Steve Knepper teaches literature and writing at Virginia Military Institute. His poems have appeared in Pembroke Magazine, SLANT, The James Dickey Review, The American Journal of Poetry, Floyd County Moonshine, and other journals.
A farmer knows the point where prayer
And blasphemy are one — My God, My God —
The shepherd-psalmist's cry of dereliction.
A windstorm flattens out his corn, a chainsaw
Bites into his firstborn's leg, the well
Goes dry in August's drought.
The night my father breathes such words his lips
Are beaded up, his cotton shirt soaked through,
His arm a swollen mass of blood and slime
From failed attempts to push, to turn, to pinch
The breeched calf's legs, a stubborn inch's task.
Frustration mounts as minutes turn to hours
Without the necessary shift, the cow
No longer bellowing. Her head hangs low.
Our neighbor puts his shoulder in her side
To keep her upright in the narrow stall.
The pulling chains lie useless on the floor.
I dab a towel across my father's face
And keep the water hot, add iodine
To crudely sterilize. The slug of brown
Uncoils its tendrils in the steaming pail.
Despite myself I think about the day
He had to shoot a spraddled cow to ease
Her misery. She was a heavy milker,
A thousand dollar cow. My mother cried.
My father's eyes were wild as he returned
The rifle to the rack, went back to work.
Damn it all. He sinks against the blocks.
My God, My God. He pumps his arm, exhales
The words, then stumbles up again to try
To wrench a miracle into the world.
Dropped out of school last week and disappeared —
No sign of him till Chester called me up
And said he'd seen him huffing gas behind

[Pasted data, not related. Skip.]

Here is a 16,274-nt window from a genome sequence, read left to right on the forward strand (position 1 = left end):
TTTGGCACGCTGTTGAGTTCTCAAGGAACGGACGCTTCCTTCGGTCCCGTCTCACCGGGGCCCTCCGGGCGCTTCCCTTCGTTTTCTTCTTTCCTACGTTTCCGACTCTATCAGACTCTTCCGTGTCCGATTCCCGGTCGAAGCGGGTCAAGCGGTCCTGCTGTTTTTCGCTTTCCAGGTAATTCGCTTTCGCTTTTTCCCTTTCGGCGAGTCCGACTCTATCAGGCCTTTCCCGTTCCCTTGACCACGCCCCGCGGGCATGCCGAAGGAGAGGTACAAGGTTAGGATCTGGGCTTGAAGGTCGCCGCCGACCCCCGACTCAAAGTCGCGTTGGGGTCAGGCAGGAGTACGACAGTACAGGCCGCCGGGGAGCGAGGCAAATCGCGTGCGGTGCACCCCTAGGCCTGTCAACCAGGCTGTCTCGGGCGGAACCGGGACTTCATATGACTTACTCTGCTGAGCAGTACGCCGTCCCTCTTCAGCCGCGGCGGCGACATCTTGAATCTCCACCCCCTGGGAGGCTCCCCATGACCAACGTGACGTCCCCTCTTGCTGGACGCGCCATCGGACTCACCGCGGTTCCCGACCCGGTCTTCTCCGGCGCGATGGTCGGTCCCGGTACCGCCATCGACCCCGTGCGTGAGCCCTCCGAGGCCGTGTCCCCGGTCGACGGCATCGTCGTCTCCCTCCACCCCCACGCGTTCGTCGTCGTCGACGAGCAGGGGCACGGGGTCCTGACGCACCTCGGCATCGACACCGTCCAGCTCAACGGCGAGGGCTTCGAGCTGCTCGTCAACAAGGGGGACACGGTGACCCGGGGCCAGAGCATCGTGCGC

The dollar store in that abandoned lot.
When I got there he had the kind of look
A fox might get that's chewed its leg all night
But can't get loose before the trapper comes.
I said I needed him to fix some fence.
He told me to take a pitchfork ride
To hell and stay awhile. Then we fought.
He tried to hit me with a chunk of asphalt
But only scraped my forehead up a bit.
I socked him in the gut a time or two
To take away his wind and settle him.
You know when I was young I came in drunk
One night and thought my daddy hadn't heard.
He was a strict teetotaler, a Baptist
Who didn't even like to give a cow
Off her feed a funnel dose of beer.
He had a bottle waiting at the table
When I came slumping down the stairs next morning.
He made me drink it all and then we bailed
A dozen loads of hay in August heat.
Still can’t hardly stand to taste the stuff.
That wouldn't cure what's got a grip on him.
He'd smoked and snorted all he could afford
Before he started on the gasoline —
Might not have stopped till he had fried his brains.
When we were riding home that night he said
He'd take me soon. I'm getting old and slow.
What then? I said I hoped to God he'd kill me.
He laughed and said that wishes can come true.
Glass: A Journal of Poetry is published monthly by Glass Poetry Press.
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